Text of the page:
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Re: wip-rtl return location

From: Mark H Weaver
Subject: Re: wip-rtl return location
Date: Thu, 02 Aug 2012 22:29:03 -0400
User-agent: Mozilla/5.0 (X11; Linux x86_64; rv:14.0) Gecko/20120714 Thunderbird/14.0

Hi Andy, thanks for the update!  Exciting times for Guile :)

On 08/02/2012 10:29 AM, Andy Wingo wrote:
Instead I'd rather just use Dybvig's suggestion: every call instruction
is preceded by an MV return address.  For e.g. (values (f)), calling `f'
would be:

     goto CALL
     truncate-and-jump RA
     call f

So the overhead of multiple values in the normal single-value case is
one jump per call.  When we do native compilation, this cost will be
negligible.  OTOH for MV returns, we return to a different address than
the one on the stack, which will cause a branch misprediction (google
"return stack buffers" for more info).

I wonder if it might be better to avoid this branch misprediction by always returning to the same address. Upon return, a special register would contain N-1, where N is the number of return values. The first few return values would also be stored in registers (hopefully at least two), and if necessary the remaining values would be stored elsewhere, perhaps on the stack or in a list or vector pointed to by another register.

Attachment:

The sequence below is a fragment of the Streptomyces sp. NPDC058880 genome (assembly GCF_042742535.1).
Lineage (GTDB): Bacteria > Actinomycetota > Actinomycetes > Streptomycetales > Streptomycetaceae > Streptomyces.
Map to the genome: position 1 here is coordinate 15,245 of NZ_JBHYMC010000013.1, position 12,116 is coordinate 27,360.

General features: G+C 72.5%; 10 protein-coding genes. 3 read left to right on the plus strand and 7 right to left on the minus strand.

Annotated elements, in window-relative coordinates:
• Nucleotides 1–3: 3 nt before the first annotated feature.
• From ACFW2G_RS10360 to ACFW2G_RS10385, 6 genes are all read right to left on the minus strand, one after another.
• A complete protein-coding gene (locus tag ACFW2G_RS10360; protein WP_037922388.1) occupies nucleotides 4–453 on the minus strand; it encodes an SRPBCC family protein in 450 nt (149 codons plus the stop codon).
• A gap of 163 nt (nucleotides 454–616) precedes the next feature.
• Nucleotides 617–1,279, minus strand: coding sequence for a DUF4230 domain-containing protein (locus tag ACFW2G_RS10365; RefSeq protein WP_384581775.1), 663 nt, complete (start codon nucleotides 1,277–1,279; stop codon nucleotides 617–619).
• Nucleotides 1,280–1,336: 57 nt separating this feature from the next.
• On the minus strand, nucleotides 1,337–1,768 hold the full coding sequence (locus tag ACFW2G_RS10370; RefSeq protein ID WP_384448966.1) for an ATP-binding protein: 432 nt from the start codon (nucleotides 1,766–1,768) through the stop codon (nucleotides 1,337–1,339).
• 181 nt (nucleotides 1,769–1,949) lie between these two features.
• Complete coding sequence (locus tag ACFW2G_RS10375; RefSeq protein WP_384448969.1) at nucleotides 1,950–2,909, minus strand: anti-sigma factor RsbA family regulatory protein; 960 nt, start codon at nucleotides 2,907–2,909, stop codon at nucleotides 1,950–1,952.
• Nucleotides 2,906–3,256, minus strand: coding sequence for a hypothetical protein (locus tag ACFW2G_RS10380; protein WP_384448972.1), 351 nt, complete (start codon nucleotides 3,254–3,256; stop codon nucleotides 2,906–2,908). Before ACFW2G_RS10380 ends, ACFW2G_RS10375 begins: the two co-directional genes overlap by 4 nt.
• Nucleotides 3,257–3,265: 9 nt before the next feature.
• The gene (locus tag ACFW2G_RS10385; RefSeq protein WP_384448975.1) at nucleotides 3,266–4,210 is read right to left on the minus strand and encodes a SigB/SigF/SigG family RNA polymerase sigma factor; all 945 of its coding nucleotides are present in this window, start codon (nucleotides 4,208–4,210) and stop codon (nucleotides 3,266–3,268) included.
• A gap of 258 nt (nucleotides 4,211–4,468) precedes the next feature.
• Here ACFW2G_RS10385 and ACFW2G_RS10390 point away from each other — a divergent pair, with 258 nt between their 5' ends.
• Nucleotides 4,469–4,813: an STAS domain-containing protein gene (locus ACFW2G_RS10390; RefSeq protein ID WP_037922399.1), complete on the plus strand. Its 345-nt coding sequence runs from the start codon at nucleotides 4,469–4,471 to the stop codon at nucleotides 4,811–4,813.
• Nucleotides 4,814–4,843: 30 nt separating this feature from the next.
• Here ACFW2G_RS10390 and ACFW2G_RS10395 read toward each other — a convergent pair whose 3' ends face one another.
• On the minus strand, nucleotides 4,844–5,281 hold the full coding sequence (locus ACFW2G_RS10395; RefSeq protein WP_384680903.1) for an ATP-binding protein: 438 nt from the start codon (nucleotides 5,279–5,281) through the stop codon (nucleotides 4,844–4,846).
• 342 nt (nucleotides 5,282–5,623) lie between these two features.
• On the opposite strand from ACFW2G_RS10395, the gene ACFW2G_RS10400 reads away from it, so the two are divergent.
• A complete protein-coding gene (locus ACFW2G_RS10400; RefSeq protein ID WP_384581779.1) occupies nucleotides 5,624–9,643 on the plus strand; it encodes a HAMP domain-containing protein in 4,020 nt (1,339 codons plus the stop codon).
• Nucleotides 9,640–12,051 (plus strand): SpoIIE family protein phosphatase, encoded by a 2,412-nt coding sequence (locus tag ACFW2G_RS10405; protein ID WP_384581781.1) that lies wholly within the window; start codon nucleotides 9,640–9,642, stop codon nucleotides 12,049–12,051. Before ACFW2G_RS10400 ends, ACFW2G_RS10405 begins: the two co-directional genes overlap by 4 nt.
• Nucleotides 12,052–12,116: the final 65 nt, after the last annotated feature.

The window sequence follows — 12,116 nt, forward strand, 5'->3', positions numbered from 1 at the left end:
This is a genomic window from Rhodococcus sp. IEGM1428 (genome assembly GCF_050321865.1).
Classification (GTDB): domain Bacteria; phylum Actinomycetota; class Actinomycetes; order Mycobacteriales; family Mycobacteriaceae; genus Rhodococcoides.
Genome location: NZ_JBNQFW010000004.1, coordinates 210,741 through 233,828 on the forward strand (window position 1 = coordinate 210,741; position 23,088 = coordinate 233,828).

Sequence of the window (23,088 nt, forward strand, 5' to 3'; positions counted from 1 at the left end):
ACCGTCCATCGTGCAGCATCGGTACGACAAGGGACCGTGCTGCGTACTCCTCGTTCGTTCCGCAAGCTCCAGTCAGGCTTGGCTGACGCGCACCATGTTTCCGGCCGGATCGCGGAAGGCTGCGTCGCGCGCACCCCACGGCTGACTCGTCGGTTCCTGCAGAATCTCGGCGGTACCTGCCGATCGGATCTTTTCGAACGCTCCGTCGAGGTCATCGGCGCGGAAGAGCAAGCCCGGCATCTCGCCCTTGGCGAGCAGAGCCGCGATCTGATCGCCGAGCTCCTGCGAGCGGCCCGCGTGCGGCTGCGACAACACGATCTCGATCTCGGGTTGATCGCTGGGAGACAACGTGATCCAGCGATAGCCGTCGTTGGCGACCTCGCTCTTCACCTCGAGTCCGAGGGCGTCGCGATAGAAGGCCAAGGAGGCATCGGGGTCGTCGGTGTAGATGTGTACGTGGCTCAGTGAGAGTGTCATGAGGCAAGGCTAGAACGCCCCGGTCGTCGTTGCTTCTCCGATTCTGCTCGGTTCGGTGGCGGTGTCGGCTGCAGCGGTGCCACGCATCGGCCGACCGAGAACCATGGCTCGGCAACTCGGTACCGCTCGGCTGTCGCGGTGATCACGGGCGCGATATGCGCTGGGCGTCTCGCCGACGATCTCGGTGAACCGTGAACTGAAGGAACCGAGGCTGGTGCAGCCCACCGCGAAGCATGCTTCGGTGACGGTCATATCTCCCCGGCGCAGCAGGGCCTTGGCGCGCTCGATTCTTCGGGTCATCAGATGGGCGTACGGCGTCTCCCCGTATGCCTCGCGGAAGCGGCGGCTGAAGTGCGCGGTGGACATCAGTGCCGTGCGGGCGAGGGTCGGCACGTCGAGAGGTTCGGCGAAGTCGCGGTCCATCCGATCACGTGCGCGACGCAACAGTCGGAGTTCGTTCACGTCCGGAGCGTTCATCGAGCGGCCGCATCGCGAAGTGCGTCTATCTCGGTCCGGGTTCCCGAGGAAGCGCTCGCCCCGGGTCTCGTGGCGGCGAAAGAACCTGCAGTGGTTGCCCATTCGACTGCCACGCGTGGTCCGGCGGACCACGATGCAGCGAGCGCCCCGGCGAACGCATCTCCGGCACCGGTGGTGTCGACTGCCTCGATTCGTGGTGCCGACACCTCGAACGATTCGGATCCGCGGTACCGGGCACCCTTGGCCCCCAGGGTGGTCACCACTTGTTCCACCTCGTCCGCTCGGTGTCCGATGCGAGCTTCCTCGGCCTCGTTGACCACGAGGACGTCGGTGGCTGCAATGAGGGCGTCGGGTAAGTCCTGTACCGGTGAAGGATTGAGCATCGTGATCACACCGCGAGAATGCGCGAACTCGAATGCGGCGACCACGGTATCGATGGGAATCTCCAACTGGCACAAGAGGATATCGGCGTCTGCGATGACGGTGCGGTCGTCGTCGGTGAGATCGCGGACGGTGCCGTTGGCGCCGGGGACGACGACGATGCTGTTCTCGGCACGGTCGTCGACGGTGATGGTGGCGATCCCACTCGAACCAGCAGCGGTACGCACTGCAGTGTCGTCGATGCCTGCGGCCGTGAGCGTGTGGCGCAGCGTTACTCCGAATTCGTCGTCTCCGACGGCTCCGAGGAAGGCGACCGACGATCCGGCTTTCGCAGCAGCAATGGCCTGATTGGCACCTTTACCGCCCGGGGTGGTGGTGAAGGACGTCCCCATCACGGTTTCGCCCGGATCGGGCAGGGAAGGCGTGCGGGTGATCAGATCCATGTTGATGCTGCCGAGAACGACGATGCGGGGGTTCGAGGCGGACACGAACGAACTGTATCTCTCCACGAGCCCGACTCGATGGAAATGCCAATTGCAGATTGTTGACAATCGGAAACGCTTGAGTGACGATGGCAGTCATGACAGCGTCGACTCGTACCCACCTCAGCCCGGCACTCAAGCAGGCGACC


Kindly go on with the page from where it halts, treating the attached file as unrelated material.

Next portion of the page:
In the common case where a given call site expects a small constant number of return values, the compiler could emit a statically-predicted conditional branch to verify that N-1 is the expected value (usually zero), and then generate code that expects to find the return values in the appropriate registers.

On some architectures, it might also make sense for the callee to set the processor's "zero?" condition code as if N-1 had been tested, to allow for a shorter check in the common single-value case.

Of course, the calling convention can be chosen independently for each instruction set architecture / ABI.

What do you think?


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